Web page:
Thought leadership

Supply Chain Diversification During COVID-19

Manufacturing with the ASEAN "Mighty Five"

May 5, 2020

For manufacturers across industries, the ongoing COVID-19 outbreak has highlighted the potential risks associated with a one-source, China-based manufacturing practice. Faced with fluctuating costs and increased domestic competition, many manufacturers of electronics, semiconductors, automobiles, and textiles are accelerating their efforts to diversify supply chains within the Association of Southeast Asian Nations (ASEAN).

While supply chain diversification can offer reduced tariffs and workforce expansion among other benefits, it is not without challenges. Manufacturers seeking to expand operations into the "Mighty Five" (MITI-V) nations of Malaysia, India, Indonesia, Vietnam, and Thailand should take steps to understand and mitigate the potential risks associated with diversification into ASEAN regions. Proactively doing so can help manufacturers optimize the financial and operational benefits of manufacturing expansion.

Different Countries, Different Opportunities

Each country has different advantages and disadvantages for transferring manufacturing lines. For example, Vietnam is a top choice for relocating textiles, semiconductors, and electronics manufacturing in ASEAN regions. Major strengths include lower trade tariffs, conducive taxation, and a young, healthy, yet relatively low-cost labor force. In recent years, both Nike and Adidas have shifted footwear manufacturing to Vietnam. These facilities reportedly produce more than twice as many shoes as China, providing a clear example of how Vietnam's development is redrawing the Asian manufacturing map.

But while the fastest growing sector in Vietnam is electronics and computers, most companies only engage in the lowest midstream activities of the electronics value chain and depend on imported components. For example, ON Semiconductor and Intel have a presence in Vietnam, but in both cases, their facilities are limited to product assembly and testing. Product manufacturers with upstream activities in Vietnam can face multiple challenges, such as incomplete technology transfer, lack of skilled labor for re-tooling critical equipment, and supply chain complexity.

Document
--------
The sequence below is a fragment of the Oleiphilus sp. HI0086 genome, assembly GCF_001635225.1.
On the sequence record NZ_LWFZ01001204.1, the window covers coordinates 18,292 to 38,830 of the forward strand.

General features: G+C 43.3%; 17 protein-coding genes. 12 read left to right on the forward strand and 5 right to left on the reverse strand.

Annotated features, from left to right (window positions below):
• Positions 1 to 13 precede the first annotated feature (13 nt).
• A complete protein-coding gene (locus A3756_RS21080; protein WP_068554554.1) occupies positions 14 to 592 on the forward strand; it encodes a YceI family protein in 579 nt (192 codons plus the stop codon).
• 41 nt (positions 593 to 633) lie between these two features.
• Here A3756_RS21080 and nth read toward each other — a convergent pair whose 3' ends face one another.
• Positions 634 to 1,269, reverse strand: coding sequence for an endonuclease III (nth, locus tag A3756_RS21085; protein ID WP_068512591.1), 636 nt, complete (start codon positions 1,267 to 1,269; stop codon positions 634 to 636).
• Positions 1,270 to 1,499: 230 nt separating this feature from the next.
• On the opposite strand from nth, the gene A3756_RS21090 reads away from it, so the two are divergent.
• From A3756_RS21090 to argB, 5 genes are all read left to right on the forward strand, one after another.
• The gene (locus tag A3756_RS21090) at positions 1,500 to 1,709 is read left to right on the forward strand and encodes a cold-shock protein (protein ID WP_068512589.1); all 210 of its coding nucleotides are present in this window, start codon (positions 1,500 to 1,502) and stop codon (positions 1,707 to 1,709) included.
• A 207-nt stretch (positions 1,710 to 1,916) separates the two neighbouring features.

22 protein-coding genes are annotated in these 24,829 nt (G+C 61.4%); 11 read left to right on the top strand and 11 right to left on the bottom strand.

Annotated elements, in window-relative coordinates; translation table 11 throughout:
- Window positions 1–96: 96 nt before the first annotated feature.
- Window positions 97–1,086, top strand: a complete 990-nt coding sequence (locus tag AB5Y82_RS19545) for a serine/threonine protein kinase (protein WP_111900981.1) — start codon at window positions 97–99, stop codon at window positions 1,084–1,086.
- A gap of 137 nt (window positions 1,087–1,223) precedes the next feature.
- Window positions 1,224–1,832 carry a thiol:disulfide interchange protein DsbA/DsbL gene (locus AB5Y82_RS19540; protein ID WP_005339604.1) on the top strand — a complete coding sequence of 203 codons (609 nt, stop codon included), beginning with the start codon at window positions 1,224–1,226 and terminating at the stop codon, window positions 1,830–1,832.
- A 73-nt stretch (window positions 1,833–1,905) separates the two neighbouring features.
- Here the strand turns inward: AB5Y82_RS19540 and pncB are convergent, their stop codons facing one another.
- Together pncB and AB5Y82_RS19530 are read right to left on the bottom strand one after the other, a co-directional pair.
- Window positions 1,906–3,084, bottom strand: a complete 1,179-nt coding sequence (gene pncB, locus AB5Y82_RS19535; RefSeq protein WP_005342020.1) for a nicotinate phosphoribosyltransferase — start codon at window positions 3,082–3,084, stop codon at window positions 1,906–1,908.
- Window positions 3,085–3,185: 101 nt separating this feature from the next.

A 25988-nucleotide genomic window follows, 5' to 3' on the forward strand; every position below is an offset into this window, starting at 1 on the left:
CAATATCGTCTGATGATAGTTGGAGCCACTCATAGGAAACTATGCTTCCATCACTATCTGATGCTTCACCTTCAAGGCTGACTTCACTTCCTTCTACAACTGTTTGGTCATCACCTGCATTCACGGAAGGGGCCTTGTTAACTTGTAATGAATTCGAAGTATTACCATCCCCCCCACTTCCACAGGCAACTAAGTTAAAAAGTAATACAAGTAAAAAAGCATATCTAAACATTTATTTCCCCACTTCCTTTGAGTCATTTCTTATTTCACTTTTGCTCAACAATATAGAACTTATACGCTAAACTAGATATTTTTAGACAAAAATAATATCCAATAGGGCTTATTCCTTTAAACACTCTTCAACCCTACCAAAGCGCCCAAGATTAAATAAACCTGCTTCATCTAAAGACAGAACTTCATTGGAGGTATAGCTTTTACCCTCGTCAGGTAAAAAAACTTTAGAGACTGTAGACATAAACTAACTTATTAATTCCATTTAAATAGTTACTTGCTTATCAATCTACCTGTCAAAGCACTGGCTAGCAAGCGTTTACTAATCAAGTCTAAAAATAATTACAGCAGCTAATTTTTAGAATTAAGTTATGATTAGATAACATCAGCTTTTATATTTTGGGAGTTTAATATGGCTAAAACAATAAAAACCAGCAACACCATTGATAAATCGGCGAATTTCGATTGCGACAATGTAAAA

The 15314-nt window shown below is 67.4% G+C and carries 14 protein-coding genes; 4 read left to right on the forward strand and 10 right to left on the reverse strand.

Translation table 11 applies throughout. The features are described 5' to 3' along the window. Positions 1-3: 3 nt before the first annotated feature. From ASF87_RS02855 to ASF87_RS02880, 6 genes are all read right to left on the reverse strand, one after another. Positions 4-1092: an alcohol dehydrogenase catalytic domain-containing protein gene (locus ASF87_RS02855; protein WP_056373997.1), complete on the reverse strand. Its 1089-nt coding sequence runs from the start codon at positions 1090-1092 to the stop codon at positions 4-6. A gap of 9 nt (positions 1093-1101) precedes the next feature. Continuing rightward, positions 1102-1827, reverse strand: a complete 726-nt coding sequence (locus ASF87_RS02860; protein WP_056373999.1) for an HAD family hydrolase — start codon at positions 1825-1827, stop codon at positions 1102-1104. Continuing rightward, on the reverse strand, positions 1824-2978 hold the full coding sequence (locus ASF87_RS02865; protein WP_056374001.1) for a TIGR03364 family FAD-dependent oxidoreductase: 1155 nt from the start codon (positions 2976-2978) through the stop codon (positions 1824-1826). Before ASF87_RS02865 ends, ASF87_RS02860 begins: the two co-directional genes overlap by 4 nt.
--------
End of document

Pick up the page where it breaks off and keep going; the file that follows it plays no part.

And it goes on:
In contrast, Thailand is better positioned to capture high-value manufacturing opportunities in the automotive and electronics industries. The electronics industry currently represents the largest percentage of Thailand's exported goods, valued at $55 billion USD. This is due in part to Thailand's thriving ecosystem of manufacturers and a robust local supply chain. High labor productivities and skilled work forces in both the electronics and automotive industries have driven growth in automation and robotics further up the value chain. However, both industries remain dependent on raw materials from China due to gaps in Thailand's ability to domestically produce these materials for high-volume manufacturing. As a result, some manufacturers in Thailand have experienced challenges with quality and process control, reduced agility, and a need to rebuild product knowledge and data pipelines.

Effective Supply Chain Diversification Across ASEAN Nations

Several considerations can help manufacturers optimize their supply chain diversification efforts throughout ASEAN regions. First, manufacturers should perform a comprehensive supply chain investigation and qualification before committing to any line transfers. The local industry must be sufficiently developed, at the very least, for reasons of upstream supplier support. We suggest that industries with acceptable upstream suppliers and relatively sufficient support in the ASEAN region qualify suppliers at least 3 — 6 months before a line transfer. Comprehensive audits of upstream suppliers and OEM factories can also help manufacturers evaluate the degree to which the new location has knowledge of the product and supplier ecosystem.

Manufacturers can also benefit from an in-depth understanding of the differences in management culture across regions. We suggest training local staff as residential supervisors to help parent organizations create a collaborative atmosphere in factory locations where language and culture differ. Local experts with global experience can act as an invaluable bridge for increasing understanding and cooperation between parent companies and remote factories without the need for incremental employee investment.

How Exponent Can Help

Exponent's multidisciplinary team of Ph.D.-level experts can help clients quantify opportunities and mitigate risks associated with supply chain diversification in ASEAN regions and throughout the world. Our local teams have helped companies across the United States and Europe solve regulatory, manufacturing, and safety-related issues throughout China, the ASEAN regions, and beyond.